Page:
In the years ahead, we envision continued growth in the number and size of domestic civilian programs and in the portion of total Federal budget resources applied to them. I am referring especially to programs related to poverty, health, education, housing and urbanization, and environmental quality. Accordingly, we are planning to increase, during fiscal year 1972, our total manpower applied to reviews of domestic civilian programs by 187 man-years. While some increased audit emphasis will be applied to all civil departments and a number of the larger independent agencies, the more significant increases will be applied to the Departments of Health, Education, and Welfare, Transportation, Labor, Housing and Urban Development, and the newly-created Environmental Pro tection Agency. These agencies account for a net increase of about $8.2 billion of the $16.4 billion increases in Federal budget outlays proposed by the President for 1972.

In planning our reviews of domestic civil programs, we are attempting to look more than previously at related programs which cross agency lines. For example, we have made one of our senior officials the point for coordination of all GAO work in the medical and health-related activities. Total Federal outlays for health in 1972 are estimated at about $22.2 billion compared to $20.7 billion in 1971. We have underway studies of (1) comprehensive health planning, (2) health facilities construction, (3) health activities related to sanitation, drug manufacture, and consumer protection, and (4) purchases of drugs for use in Federal hospitals.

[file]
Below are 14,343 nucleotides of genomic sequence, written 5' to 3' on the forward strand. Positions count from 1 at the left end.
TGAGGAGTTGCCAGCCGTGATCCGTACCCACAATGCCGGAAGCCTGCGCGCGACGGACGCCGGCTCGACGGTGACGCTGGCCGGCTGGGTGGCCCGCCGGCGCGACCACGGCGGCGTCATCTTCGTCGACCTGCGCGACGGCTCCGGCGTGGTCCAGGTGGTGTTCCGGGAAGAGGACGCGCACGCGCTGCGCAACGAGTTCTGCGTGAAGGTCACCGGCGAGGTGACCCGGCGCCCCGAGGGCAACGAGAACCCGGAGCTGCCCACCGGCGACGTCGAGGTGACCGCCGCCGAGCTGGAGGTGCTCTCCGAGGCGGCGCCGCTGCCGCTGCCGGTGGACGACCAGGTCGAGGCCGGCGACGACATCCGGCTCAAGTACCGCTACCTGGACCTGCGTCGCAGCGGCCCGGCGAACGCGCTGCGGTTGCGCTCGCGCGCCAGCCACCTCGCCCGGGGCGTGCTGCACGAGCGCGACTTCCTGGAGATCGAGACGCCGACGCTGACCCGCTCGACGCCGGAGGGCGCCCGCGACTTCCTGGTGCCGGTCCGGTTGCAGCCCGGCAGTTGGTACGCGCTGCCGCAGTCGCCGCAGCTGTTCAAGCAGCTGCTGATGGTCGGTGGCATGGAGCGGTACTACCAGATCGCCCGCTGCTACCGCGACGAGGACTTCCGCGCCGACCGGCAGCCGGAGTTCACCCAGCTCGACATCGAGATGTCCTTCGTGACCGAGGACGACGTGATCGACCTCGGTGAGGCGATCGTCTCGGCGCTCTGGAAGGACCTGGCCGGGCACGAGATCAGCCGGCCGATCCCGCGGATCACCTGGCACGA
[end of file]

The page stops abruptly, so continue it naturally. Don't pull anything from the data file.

Additional domestic civil program areas to which we plan to direct increased attention during 1972 are:

Education, especially higher education and elementary education.
Public assistance and family services programs.
Urban renewal and model cities activities.
Manpower programs.
Air traffic control systems development and operation.

Federal-aid highway programs, highway safety programs, and urban mass transportation.

Air and water pollution and solid waste management.

Consumer protection programs. In other program areas, such as those of the Departments of Agriculture, Commerce, Interior, Justice, Treasury, and most independent agencies, we anticipate that our overall level of effort will remain substantially at the same level as 1971.

DEFENSE PROGRAMS We are planning to reduce our overall effort in the defense area to 1,256 manyears in fiscal year 1972. Although this represents a relatively small reduction of about 70 man-years as applied in 1971, our 1971 requirements were considerably increased by the study directed by the Congress of the profits made by contractors and subcontractors on contracts on which there is no formally advertised competitive bidding. We are not anticipating that the Congress will either legislate or request during fiscal year 1972 a study of this magnitude.

Of the 1,256 man-years we plan to apply to defense activities, 908 will be applied to surveys and reviews initiated within GAO and 348 to special requests received from congressional committees and individual members.